It is salutary to recall how strange Emma Kirkby's pure vibrato-less voice sounded to us when she was launched upon the public; I first heard her at the Royal Albert Hall in Monteverdi's Vespers 1602 and was mesmerised by this extraordinary apparition with her long fair hair, a veritable angel. As a classics student at Oxford, and then a schoolteacher, she sang for pleasure without any intention to become a professional singer. She had not been taught to sing thus, but found it natural for her to do so and in 1973 began her long association with the Consort of Musicke. It was not long before her way became a bench-mark for aspiring baroque singers.
This new CD is particularly strong for the unfamiliarity of most of the verse selected, and its quality, appropriately so because the programme was first given in lieu of an inaugural lecture when Emma Kirkby was elected Honorary President of England's Classical Society. She sings Anacreon in Greek and Horace in Latin. Henry Lawes links seventeenth century England with Greece in c.500 BC. Composers like Campion (poet and composer) were polymaths with wide ranging scholarship which fed his sources; the best known song here is his tribute to a Boetian poetess, When to her lute Corinna sings. A group of five songs draw on legends about Orpheus, the last two by William Boyce humorous (Pluto took pity on Euridice and took her back from matrimony "before 'twas too late, And said she'd be happier in Hell"), prefiguring Offenbach's disrespectful treatment of ancient mythology.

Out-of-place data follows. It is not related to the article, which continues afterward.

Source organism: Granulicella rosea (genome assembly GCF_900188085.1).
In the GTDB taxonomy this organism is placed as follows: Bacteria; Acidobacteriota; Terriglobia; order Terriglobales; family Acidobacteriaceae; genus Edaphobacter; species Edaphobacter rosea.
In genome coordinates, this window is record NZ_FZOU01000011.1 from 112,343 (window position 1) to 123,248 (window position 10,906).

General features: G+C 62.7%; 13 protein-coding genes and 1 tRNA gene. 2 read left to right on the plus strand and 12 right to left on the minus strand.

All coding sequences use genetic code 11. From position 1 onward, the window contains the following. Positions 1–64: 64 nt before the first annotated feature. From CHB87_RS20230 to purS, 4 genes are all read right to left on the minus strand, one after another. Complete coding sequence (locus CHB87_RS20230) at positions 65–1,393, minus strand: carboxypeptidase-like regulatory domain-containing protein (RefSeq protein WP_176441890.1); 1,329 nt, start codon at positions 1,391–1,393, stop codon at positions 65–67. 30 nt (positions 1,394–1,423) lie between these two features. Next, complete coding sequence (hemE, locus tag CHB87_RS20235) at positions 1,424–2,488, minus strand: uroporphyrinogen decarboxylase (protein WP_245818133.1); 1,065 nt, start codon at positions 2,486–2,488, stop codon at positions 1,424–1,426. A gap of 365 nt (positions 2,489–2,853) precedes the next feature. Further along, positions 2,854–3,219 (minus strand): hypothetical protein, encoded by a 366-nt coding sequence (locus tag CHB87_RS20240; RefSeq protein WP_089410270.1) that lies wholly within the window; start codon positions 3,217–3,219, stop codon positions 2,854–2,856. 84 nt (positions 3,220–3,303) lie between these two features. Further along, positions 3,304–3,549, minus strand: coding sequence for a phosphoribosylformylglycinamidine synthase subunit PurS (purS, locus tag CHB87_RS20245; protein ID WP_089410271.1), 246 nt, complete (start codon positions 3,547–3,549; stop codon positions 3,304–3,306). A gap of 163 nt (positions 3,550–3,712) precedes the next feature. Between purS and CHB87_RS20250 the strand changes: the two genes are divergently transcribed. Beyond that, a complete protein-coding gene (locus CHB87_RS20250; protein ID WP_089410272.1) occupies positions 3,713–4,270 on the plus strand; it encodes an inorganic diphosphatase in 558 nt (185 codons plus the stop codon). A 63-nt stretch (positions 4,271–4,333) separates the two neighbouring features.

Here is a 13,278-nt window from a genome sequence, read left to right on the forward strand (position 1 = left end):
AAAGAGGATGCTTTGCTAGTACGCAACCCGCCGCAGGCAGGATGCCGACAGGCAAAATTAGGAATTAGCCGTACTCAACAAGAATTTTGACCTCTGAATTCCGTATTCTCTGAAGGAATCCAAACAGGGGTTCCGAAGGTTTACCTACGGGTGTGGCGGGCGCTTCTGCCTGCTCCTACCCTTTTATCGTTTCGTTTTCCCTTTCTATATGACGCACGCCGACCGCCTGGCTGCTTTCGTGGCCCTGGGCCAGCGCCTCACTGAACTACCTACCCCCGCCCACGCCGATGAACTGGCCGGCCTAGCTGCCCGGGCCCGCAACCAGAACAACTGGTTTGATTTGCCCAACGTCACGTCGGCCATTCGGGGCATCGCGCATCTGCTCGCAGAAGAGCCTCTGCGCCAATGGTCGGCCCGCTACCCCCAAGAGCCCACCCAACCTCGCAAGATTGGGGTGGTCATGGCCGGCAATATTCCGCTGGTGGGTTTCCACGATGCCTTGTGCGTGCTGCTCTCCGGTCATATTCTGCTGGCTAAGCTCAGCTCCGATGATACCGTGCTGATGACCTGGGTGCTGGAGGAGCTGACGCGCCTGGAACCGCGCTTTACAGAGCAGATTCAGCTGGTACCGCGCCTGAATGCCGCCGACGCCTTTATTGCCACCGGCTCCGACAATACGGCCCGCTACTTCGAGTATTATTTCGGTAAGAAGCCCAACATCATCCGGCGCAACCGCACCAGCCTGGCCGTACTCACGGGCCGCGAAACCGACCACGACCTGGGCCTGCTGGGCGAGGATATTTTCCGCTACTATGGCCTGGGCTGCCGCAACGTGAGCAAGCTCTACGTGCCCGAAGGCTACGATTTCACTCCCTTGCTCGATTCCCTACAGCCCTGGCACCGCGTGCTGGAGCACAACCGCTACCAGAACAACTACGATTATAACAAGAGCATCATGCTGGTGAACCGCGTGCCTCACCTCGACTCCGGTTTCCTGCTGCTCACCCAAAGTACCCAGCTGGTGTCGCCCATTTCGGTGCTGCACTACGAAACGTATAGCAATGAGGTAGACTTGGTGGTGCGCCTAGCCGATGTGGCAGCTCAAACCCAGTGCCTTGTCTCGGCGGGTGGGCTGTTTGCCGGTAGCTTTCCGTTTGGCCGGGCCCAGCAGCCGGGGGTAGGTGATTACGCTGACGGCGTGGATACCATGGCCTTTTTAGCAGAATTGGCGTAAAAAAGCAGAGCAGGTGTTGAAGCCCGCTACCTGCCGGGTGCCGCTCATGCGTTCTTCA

Emma Kirkby is accompanied (a little too discreetly for my preference) by Anthony Rooley on the theorbo-lute, an instrument which is often overshadowed within period orchestras. With full texts in English, plus the original Greek and Latin when required, and full notes by Anthony Rooley and Emma Kirkby herself, this anthology is a very welcome addition to the vast Kirkby discography.
Copyright © 2002, Peter Grahame Woolf